So we’ve all heard the rumors and speculations. Some people report problems, and others report it working fine but at the end of the day the question still stands, “Is a Mini VBar safe on a big heli?”. With a couple small workarounds I believe it can be done safely, but if not done then it can be disastrous.
What makes a MiniV not a good idea? The power buss inside the MiniV that all the servos are powered off isn’t a very robust buss. With a full set of HV full-size servos plugged into it, the amperage requirements quickly tax the buss and a large voltage drop can occur. Not only does this make you servos perform slower, but it creates a very serious problem for Spektrum users. The little voltage regulator inside the MiniV that creates the 3.3v voltage source for the Spektrum satellites is powered form this power buss. When the source voltage for the regulator starts to get into the 4.5v and lower range there is a huge risk of those satellites losing power. This is real bad!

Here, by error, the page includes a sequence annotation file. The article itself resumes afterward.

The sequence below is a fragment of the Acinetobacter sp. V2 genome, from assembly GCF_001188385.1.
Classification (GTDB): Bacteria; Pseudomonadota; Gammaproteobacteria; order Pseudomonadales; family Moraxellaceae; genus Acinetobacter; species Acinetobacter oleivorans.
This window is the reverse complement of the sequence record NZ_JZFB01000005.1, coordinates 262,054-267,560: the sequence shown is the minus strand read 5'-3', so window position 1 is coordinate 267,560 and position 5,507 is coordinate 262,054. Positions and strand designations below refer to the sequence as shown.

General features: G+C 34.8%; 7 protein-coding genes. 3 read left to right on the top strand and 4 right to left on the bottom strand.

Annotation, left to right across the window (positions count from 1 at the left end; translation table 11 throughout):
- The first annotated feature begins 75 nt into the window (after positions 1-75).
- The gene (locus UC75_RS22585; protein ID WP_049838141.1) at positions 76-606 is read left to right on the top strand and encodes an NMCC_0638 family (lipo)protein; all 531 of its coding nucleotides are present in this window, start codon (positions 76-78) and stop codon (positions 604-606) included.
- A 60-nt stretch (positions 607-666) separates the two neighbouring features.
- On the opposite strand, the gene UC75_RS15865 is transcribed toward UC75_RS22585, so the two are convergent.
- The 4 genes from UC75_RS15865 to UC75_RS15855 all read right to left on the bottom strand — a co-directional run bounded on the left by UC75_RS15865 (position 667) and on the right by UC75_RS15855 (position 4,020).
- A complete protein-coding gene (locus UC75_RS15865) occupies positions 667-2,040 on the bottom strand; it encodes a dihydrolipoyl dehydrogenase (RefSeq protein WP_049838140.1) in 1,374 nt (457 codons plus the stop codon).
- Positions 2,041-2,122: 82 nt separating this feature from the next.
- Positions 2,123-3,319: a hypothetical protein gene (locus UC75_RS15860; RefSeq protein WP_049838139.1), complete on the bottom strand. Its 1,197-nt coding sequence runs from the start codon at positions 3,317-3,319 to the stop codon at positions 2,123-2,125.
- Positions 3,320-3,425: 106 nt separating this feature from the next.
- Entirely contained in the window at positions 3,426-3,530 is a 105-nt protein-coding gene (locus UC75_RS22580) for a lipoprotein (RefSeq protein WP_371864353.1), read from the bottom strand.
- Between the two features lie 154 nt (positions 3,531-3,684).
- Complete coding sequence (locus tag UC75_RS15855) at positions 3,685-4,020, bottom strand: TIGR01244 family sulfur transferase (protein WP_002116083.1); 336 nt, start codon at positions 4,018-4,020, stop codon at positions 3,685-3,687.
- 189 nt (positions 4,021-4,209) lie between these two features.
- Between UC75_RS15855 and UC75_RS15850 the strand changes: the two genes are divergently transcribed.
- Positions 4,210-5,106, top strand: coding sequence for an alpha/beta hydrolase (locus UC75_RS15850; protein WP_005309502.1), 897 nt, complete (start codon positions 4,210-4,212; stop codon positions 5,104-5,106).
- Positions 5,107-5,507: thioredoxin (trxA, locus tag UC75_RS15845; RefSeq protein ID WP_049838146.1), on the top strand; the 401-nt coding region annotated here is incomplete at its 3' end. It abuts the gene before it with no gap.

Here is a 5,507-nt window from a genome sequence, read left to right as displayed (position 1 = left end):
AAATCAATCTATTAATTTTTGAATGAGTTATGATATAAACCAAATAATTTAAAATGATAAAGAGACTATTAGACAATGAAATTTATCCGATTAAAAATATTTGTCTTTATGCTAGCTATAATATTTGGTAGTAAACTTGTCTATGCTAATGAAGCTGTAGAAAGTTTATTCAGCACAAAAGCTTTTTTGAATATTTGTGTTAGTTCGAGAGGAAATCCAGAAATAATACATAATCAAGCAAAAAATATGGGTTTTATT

So how do we fix it? Well, technically we can’t. However, what we can do is help relieve some of the strain on the power buss by redirecting the current from a couple servos from ever getting there. Combine that with some sort of buffer pack/back-up unit and now we’re back in the game. Here’s a diagram on how to correctly (in my personal opinion) wire this setup with a BEC or RX pack that has two power outputs. This is how I would wire it for Spektrum or V-Control users. Futaba has a bit of an advantage because you can actually use a SBUS receiver in substitute for the Y-Cable in the diagram. The bussing on the SBUS RX’s has provided to be completely adequate to do this with and it keeps the connection points to the minimum.
The buffer pack is a really important portion of this setup. Not only does it give you a back-up power source in case of BEC failure but they help stabilize voltage ripple and keep your MiniV at a more constant voltage. This will keep your BEC happier and help dampen those large current spikes.
Hope this helps! – Nick